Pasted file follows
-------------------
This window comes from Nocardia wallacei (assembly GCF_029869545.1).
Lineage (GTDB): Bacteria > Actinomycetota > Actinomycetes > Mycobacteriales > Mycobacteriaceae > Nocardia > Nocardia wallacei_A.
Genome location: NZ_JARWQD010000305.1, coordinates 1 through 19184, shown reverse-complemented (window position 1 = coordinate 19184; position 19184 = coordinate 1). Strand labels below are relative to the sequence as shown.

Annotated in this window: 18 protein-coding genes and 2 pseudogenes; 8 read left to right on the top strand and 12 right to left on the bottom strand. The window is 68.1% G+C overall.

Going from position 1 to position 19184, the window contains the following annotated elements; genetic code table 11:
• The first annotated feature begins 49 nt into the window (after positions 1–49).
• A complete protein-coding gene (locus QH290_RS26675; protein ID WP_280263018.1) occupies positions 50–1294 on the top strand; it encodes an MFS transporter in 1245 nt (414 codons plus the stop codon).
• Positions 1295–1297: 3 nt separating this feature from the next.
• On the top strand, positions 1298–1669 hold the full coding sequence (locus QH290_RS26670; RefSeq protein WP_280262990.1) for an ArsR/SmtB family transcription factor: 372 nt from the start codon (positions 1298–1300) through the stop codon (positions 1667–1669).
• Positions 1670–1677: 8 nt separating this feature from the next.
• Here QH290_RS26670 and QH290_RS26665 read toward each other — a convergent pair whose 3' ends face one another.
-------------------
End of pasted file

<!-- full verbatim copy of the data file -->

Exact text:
This window comes from Nocardia wallacei (assembly GCF_029869545.1).
Lineage (GTDB): Bacteria > Actinomycetota > Actinomycetes > Mycobacteriales > Mycobacteriaceae > Nocardia > Nocardia wallacei_A.
Genome location: NZ_JARWQD010000305.1, coordinates 1 through 19184, shown reverse-complemented (window position 1 = coordinate 19184; position 19184 = coordinate 1). Strand labels below are relative to the sequence as shown.

Annotated in this window: 18 protein-coding genes and 2 pseudogenes; 8 read left to right on the top strand and 12 right to left on the bottom strand. The window is 68.1% G+C overall.

Going from position 1 to position 19184, the window contains the following annotated elements; genetic code table 11:
• The first annotated feature begins 49 nt into the window (after positions 1–49).
• A complete protein-coding gene (locus QH290_RS26675; protein ID WP_280263018.1) occupies positions 50–1294 on the top strand; it encodes an MFS transporter in 1245 nt (414 codons plus the stop codon).
• Positions 1295–1297: 3 nt separating this feature from the next.
• On the top strand, positions 1298–1669 hold the full coding sequence (locus QH290_RS26670; RefSeq protein WP_280262990.1) for an ArsR/SmtB family transcription factor: 372 nt from the start codon (positions 1298–1300) through the stop codon (positions 1667–1669).
• Positions 1670–1677: 8 nt separating this feature from the next.
• Here QH290_RS26670 and QH290_RS26665 read toward each other — a convergent pair whose 3' ends face one another.